By the beginning of 2017, that service was flopping, and the original microwavable meal service was flagging. Both the company’s founders–Tran and Conrad Chu–left the company. The new CEO, James Beriker, set out to reverse Munchery’s fortunes through a number of belt-tightening measures, including layoffs. Among other things he reduced the headquarters staff from 80 to less than 50 and cut down on operational and marketing costs.

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The filing says that Beriker was able to reverse Munchery’s sagging margins, but he did it in part through dramatically raising the prices of the food (as I can attest as a customer). As Beriker points out in the filing, you can only raise food prices so much, and meanwhile the cost of acquiring new customers was growing rapidly because of increasing competition from other food delivery services.

By mid-2017, Munchery was desperate to find new revenue sources through partnerships. It spent nine months negotiating a deal to distribute its food through a partnership with a “major regional coffee chain,” but the coffee chain ended up walking away. Munchery was also selling its food through Costco and Amazon Go, but that business failed to grow as was hoped. That may have been the last straw for Munchery’s board and investors.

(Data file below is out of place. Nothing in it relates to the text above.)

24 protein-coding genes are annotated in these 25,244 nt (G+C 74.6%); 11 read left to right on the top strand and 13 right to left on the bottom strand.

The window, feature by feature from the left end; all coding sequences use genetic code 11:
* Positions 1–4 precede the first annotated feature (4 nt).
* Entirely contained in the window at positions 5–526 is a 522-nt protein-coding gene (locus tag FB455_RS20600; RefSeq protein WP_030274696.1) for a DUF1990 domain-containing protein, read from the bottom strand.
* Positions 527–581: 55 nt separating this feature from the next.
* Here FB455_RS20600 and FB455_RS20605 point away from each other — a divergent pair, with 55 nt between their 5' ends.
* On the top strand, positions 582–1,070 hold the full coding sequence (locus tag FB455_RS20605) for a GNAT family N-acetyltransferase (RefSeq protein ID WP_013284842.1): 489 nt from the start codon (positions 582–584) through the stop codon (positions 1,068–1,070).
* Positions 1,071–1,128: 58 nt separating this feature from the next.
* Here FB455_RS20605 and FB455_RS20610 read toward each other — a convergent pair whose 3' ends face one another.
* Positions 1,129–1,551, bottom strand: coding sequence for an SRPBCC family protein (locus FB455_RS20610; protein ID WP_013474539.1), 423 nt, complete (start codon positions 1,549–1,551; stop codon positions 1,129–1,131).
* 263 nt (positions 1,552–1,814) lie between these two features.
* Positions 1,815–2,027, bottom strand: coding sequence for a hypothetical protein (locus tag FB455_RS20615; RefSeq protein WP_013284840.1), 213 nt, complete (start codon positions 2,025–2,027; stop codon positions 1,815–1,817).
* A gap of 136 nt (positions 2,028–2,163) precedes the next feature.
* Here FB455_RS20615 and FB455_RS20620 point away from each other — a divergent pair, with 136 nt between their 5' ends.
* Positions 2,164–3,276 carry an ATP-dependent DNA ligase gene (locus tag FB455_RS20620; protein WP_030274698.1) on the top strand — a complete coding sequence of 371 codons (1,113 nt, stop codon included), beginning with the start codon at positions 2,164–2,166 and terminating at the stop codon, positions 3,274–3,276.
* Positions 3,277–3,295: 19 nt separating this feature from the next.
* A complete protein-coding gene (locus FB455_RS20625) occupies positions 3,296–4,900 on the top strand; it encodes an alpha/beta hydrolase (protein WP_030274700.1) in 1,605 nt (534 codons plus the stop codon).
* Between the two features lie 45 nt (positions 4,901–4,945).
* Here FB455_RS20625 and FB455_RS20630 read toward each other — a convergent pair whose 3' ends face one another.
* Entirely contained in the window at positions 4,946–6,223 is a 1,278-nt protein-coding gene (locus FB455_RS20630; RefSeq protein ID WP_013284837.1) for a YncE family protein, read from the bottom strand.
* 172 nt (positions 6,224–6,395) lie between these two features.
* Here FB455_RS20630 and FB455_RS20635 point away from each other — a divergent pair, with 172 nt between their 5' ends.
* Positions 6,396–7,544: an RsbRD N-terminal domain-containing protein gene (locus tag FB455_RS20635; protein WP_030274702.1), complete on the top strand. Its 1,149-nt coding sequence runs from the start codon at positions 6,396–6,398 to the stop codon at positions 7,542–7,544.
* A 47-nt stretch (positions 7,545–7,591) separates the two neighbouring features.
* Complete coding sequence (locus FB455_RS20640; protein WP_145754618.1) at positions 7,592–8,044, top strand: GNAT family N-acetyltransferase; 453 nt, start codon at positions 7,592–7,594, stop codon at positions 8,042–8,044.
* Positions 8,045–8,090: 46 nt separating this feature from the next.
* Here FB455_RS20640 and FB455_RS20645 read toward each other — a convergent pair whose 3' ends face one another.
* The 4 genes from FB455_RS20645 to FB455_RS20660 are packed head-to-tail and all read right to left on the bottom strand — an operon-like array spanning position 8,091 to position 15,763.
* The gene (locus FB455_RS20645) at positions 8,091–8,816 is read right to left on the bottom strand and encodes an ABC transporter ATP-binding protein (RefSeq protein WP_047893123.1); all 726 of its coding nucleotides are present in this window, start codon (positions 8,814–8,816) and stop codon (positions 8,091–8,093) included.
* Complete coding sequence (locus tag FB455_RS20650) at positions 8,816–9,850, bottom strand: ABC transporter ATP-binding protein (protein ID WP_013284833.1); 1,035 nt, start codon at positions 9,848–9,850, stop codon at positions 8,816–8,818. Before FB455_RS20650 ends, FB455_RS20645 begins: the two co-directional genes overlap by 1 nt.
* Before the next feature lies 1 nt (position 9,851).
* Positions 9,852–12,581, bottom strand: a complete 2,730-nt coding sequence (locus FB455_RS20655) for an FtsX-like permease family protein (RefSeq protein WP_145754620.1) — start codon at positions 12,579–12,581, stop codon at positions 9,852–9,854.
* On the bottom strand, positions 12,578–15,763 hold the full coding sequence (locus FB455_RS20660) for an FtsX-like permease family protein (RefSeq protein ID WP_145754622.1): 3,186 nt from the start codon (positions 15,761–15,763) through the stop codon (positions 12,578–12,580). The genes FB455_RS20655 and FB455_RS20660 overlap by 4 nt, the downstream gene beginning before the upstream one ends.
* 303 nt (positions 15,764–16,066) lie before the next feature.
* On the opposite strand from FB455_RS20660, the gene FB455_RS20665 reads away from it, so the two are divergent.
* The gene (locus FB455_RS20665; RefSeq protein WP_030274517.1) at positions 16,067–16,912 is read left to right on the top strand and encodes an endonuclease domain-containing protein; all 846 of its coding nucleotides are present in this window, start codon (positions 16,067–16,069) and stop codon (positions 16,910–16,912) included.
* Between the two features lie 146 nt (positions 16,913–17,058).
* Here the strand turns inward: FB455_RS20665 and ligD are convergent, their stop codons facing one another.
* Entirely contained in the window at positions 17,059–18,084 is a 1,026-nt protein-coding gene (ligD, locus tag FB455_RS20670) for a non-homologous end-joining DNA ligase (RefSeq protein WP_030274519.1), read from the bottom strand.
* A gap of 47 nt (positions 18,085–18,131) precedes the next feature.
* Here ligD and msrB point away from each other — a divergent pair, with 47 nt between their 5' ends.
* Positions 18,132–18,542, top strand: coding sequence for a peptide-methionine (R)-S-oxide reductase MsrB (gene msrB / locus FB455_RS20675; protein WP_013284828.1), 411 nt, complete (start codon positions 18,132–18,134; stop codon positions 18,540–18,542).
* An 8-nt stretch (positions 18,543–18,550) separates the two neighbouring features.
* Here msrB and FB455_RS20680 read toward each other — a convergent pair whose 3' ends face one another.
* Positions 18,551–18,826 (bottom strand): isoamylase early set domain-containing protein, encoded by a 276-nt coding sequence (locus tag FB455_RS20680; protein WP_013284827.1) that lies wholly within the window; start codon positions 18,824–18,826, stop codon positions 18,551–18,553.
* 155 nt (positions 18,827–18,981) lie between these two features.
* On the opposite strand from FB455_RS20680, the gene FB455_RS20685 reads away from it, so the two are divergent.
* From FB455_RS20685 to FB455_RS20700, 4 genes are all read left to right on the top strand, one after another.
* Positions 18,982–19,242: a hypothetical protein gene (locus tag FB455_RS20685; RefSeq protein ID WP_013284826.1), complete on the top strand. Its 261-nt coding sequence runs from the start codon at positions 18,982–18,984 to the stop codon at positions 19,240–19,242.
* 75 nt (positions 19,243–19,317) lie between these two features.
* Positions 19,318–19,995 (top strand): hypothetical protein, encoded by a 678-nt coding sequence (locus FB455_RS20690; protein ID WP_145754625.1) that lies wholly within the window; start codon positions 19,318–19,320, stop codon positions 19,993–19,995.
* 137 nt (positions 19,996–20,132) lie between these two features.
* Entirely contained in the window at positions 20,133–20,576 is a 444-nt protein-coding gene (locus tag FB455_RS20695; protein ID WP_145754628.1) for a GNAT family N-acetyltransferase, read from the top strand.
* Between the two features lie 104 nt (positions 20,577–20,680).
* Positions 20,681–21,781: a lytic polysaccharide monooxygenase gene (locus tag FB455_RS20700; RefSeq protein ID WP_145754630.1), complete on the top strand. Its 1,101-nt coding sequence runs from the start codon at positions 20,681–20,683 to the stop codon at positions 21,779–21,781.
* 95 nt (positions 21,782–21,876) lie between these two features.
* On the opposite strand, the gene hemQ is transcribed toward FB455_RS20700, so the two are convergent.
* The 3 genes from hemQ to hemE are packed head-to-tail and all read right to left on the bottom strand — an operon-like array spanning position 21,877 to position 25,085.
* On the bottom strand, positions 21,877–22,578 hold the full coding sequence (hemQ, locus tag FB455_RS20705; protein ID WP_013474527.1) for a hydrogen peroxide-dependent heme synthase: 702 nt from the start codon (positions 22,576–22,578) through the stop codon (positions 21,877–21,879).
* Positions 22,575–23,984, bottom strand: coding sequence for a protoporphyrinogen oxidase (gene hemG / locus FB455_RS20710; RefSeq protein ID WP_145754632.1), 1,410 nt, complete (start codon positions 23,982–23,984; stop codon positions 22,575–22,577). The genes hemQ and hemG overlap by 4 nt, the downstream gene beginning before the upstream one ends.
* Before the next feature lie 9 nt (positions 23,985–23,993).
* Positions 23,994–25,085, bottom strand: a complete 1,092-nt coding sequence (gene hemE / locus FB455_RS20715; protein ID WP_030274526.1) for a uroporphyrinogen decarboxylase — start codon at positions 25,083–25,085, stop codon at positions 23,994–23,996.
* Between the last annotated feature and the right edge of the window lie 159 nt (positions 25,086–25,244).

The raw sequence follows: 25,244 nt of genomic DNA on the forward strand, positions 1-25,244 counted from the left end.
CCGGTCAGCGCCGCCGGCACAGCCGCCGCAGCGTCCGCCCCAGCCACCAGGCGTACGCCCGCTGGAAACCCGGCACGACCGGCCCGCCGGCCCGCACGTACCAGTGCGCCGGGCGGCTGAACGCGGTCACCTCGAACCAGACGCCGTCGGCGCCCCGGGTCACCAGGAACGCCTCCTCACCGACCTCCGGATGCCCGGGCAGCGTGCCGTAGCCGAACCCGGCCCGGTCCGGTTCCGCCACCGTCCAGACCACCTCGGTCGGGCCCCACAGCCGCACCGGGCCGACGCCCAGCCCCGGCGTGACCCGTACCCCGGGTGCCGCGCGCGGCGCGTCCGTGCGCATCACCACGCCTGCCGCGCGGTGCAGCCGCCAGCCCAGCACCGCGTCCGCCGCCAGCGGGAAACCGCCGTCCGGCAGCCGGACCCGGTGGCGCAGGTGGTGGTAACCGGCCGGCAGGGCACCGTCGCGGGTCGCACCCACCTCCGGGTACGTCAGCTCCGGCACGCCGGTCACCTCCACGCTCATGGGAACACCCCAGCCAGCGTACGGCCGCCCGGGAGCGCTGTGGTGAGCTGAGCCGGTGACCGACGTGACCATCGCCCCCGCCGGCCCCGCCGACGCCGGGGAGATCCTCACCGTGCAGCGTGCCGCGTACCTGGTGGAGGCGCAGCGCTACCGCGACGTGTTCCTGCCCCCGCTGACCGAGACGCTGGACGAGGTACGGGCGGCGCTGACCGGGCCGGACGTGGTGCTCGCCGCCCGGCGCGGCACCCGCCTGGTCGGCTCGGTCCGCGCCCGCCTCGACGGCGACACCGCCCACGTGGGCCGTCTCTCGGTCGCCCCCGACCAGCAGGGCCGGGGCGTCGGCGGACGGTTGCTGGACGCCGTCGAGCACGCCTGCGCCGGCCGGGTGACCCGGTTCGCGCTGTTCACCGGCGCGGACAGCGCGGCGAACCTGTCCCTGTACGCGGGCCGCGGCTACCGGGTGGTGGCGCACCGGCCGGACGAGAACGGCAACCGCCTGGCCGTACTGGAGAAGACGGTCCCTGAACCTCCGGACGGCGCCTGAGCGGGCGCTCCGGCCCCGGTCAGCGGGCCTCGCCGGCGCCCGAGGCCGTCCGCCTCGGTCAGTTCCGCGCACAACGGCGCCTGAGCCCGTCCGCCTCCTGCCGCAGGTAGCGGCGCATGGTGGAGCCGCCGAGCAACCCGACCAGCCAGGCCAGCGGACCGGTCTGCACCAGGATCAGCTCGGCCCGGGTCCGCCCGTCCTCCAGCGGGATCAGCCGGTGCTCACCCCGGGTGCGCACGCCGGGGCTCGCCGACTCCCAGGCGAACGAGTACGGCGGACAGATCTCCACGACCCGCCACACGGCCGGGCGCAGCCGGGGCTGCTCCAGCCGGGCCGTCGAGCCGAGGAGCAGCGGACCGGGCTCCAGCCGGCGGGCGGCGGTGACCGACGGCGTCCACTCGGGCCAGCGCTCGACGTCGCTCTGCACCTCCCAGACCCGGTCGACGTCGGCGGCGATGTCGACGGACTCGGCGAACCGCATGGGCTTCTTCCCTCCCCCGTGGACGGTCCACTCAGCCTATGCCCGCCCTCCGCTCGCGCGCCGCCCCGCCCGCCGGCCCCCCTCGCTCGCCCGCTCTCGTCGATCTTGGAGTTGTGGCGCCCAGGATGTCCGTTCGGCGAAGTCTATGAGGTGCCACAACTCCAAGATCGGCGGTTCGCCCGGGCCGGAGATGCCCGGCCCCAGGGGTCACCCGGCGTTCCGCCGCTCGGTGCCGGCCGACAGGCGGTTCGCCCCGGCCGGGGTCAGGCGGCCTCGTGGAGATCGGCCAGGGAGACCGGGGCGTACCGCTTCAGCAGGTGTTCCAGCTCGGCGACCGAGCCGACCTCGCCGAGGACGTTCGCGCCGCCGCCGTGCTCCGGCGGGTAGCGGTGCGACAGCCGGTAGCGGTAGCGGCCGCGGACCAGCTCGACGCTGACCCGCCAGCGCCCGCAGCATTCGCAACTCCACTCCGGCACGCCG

“By the third fiscal quarter of 2017, less than one year from my joining the company, the board decided to market the company for sale,” Beriker writes in the filing. “We engaged a boutique investment banking firm based in Palo Alto in October 2017.”

Munchery offered itself to numerous potential buyers in the e-commerce, food delivery, grocery, airline catering, and commercial catering and food production industries. “Although the firm reached out to well over 100 potential buyers in the U.S. and abroad, and we conducted over 20 management calls and meetings, we did not receive any offers to purchase the company,” Beriker writes.